Historic Columbia’s Keith Mearns named winner of American Horticultural Society’s 2021 Emerging Horticultural Professional Award

March 23, 2021

Keith Mearns, Historic Columbia’s director of grounds, has been named the winner of the American Horticultural Society’s 2021 Emerging Horticultural Professional Award.

Mearns began his work at HC in 2015 as a horticulturist and was promoted to his current position in 2019. He’s responsible for the maintenance, planting and development of the grounds at all six of Historic Columbia’s properties, as well as maintaining the only publicly accessible online plant database in South Carolina.

“This is a well-deserved recognition for Keith who has worked to institute deep and lasting changes to the landscapes at Historic Columbia,” said Robin Waites, executive director of Historic Columbia. “His vision for the properties goes well-beyond beautification. He uses the sites to build on and highlight the legacies of those who worked these grounds long before him.”

Mearns has long held a deep connection with plants and the natural world. The Columbia native graduated with a bachelor’s degree in anthropology from the University of South Carolina. During his time on campus, he was active in his field, working in UofSC’s Moore Herbarium and assisting Dr. John Nelson for several field botany classes. This experience led to an opportunity at the Riverbanks Botanical Garden, where he served as horticulturist for two years.

Since his arrival at Historic Columbia, Mearns has proved himself as a richly gifted professional whose expert plant knowledge and superior interpersonal skills have led to advancements in the organization’s work to become regionally recognized as a leader in horticultural stewardship and education.

His career highlights at HC already include the following:

  • Completed an official “Living Collections Policy” to guide the development of each unique HC-managed site
  • Began the renovation of the gardens at Robert Mills House to include Eastern United States native plants
  • Oversaw the first public garden in South Carolina to launch an Online Garden Database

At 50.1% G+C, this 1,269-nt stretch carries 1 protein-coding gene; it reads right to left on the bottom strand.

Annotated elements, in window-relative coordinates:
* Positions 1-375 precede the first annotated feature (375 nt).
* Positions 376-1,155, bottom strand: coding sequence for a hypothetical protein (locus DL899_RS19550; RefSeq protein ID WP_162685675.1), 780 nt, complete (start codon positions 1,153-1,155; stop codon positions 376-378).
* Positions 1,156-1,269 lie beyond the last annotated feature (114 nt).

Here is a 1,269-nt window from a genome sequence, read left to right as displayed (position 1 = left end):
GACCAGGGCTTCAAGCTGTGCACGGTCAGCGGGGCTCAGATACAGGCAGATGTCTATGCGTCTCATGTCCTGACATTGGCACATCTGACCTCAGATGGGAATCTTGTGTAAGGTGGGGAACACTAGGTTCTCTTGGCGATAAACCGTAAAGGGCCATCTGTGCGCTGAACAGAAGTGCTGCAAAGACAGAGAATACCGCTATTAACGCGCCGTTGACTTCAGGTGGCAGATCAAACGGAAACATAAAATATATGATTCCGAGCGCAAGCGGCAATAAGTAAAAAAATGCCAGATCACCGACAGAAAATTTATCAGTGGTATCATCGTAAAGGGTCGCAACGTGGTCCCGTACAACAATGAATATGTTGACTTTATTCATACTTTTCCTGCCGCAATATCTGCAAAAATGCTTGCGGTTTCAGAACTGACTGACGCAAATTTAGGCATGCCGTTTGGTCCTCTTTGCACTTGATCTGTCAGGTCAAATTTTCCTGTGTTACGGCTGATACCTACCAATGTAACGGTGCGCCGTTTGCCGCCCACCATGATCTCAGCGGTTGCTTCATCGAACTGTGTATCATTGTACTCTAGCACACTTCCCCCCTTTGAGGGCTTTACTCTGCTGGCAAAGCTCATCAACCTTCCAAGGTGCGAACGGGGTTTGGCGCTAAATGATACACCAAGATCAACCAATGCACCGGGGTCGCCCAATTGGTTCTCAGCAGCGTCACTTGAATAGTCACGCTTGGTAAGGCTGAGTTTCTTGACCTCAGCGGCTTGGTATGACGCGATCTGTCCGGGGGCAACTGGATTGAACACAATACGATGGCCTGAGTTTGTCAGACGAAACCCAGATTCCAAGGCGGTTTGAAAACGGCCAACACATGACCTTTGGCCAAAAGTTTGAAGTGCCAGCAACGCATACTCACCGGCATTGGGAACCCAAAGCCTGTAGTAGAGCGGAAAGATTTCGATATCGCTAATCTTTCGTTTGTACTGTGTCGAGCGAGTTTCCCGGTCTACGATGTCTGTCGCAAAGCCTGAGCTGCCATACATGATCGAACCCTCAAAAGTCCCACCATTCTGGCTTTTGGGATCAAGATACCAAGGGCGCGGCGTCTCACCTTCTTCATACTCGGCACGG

• Helped in the opening of the first free public seed library in Columbia in partnership with Richland Library
  • Ran Historic Columba’s first “Online Plant Sale,” a creative initiative during the COVID-19 pandemic which netted approximately $2,000
  • Through support from the Darnall W. and Susan F. Boyd Foundation, worked as the integral team member in the planning and implementation of multiple garden development projects, including a $375,000 garden expansion (completed in 2018), a $1,000,000+ site enhancement (completed Spring 2019), and a forthcoming $2,000,000+ glasshouse project on the grounds at the Hampton-Preston Mansion.

Additionally, Mearns is a board member of Slow Food Columbia and has worked with Dr. David Shields to locate and preserve “lost” southern heirloom crops and fruits. He also serves on the board of Columbia Green and appears as a regular guest on SCETV’s Making It Grow.


About Historic Columbia

In November 1961, a small group of individuals intent on saving the Ainsley Hall House from demolition officially incorporated as the Historic Columbia Foundation. Over the next six decades the organization, which was founded on the premise of preservation and education, would take on the stewardship of six historic properties in Richland County. Today, the organization serves as a model for local preservation efforts and interpretation of local history. Visit HistoricColumbia.org or find us on Twitter, Facebook, Instagram or YouTube.